Members of the DeKalb County Board of Education joined school board members from across the state in Nashville on Tuesday, February 24th for a day of legislative networking at TSBA's annual "Day on the Hill" event. This year, featured program speakers included Lt. Gov. Ron Ramsey, House Speaker Kent Williams, Senate Education Committee Chair Dolores Gresham, and House Education Committee Chair Harry Brooks.
"Day on the Hill" is designed for school board members and superintendents to study pending education legislation and discuss priorities with local legislators. The event began with a breakfast at the Downtown Sheraton Hotel and was followed by visits to legislators' offices and committee hearings.
Kenny Rhody, Third District School Board member, said in a prepared statement that " As your Tennessee Legislative Representative, I along with Charles Robinson, Chairman of the DeKalb County School Board, and Mark Willoughby, Director of Schools, had the pleasure to represent DeKalb County Schools, at the annual Day on the Hill sponsored by the Tennessee School Board Association, where your school board members and directors are turned loose on Capitol Hill to meet with and discuss issues that affect the needs of the children of DeKalb County. We had the chance to sit down with Representative Terri Lynn Weaver, Senator Mae Beavers and other dignitaries that affect our concerns. The issues this year that will affect us most are the stimulus package that is now law and will help our education system statewide."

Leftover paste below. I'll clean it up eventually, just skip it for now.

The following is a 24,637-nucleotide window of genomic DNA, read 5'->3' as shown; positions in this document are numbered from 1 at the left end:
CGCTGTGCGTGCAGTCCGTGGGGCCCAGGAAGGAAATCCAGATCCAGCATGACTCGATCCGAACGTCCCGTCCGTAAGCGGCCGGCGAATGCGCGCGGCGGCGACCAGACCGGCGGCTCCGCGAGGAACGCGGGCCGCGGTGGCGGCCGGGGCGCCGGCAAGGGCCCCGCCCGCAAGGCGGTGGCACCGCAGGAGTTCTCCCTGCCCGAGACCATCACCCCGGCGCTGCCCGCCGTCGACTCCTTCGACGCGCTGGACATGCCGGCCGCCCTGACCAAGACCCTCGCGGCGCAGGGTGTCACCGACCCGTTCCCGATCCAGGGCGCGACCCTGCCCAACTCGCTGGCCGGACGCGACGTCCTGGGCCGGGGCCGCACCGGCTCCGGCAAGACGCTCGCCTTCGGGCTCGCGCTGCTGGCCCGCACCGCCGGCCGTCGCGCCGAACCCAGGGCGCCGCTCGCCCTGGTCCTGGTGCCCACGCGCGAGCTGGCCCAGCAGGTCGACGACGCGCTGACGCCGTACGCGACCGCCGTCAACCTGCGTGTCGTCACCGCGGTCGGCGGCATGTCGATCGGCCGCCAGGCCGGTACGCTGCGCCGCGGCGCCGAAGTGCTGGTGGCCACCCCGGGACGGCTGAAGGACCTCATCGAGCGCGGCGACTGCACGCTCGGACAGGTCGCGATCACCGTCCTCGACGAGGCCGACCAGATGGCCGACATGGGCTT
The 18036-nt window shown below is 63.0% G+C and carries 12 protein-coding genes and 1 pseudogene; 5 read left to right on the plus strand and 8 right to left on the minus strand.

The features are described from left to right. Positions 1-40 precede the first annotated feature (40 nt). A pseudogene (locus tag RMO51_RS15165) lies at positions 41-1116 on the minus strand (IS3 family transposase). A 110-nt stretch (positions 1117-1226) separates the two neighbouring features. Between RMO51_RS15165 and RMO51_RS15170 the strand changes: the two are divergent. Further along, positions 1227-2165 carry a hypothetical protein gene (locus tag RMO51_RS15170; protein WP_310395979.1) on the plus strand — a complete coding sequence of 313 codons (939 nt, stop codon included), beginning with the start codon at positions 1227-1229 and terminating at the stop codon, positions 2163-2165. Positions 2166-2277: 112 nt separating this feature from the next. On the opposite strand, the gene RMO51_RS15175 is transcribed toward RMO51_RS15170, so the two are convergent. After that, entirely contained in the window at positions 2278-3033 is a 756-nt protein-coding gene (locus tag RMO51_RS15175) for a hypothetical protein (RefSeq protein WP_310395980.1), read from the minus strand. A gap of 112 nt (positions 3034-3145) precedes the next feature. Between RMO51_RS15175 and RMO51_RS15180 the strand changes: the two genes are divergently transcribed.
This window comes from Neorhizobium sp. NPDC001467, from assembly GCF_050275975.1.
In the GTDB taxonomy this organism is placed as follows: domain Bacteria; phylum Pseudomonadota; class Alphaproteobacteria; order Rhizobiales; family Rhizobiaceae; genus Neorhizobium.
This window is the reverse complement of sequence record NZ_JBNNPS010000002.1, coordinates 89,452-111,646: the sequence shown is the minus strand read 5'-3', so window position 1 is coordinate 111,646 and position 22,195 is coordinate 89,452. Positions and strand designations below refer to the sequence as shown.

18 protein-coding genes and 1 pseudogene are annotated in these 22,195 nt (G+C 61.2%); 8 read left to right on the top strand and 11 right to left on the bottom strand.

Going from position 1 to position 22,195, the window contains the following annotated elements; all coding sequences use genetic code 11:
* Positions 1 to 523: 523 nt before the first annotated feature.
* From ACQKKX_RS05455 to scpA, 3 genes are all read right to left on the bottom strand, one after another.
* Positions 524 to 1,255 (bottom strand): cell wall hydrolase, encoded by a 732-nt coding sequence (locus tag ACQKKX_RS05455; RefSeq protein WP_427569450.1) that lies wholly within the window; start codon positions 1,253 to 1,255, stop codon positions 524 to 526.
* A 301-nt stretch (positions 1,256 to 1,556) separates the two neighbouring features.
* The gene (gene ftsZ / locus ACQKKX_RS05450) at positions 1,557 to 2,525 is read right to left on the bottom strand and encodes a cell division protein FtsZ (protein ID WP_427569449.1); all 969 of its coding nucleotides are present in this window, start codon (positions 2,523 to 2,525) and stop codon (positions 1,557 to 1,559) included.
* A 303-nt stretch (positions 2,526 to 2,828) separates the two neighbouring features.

"Day on the Hill provides a terrific opportunity for school board members throughout the state to
promote public education and seek assistance from the General Assembly with one collective voice," said David Pickler, TSBA President and Shelby County school board chairman. "We look forward to partnering with the General Assembly to continue to improve the quality of our schools in Tennessee and showcase the many successes of public education in our state."
In addition to the elected vs. appointed superintendent issue, TSBA hopes the General Assembly will have a serious discussion of Tennessee's system of funding public education at the local level.
2007's adoption of the Basic Education Program (BEP) 2.0, provided much-needed revenue to school systems and a substantial step toward more appropriate funding for education in the state; however, several local governments used the increase to reduce local effort to public education. At a minimum, TSBA believes local governments should have to provide an inflationary adjustment to schools each year to recognize natural increases in education costs. In addition, TSBA would like to see school boards have more fiscal autonomy in school budgeting. Tennessee is one of only 11 states in the country where boards of education have no ability to raise revenue for schools.
"Boards of education have embraced accountability, but accountability without the authority to address funding to meet the very performance standards that have been mandated is, in our opinion, unreasonable," said Smith.
Smith added that the association will continue to urge legislators to recognize the importance of local management of schools and resist attempts to remove local flexibility. "There is no ‘one-size-fits-all' solution in public education," said Smith. "All of our priorities are designed to give school boards the flexibility, authority and tools they need to do the best jobs for their individual students and communities, all of which have their own unique strengths and challenges."
The Tennessee School Boards Association, a statewide, nonprofit organization, is a federation of the state's local school boards. It serves as an advocate for the interests of Tennessee's public school students and school districts.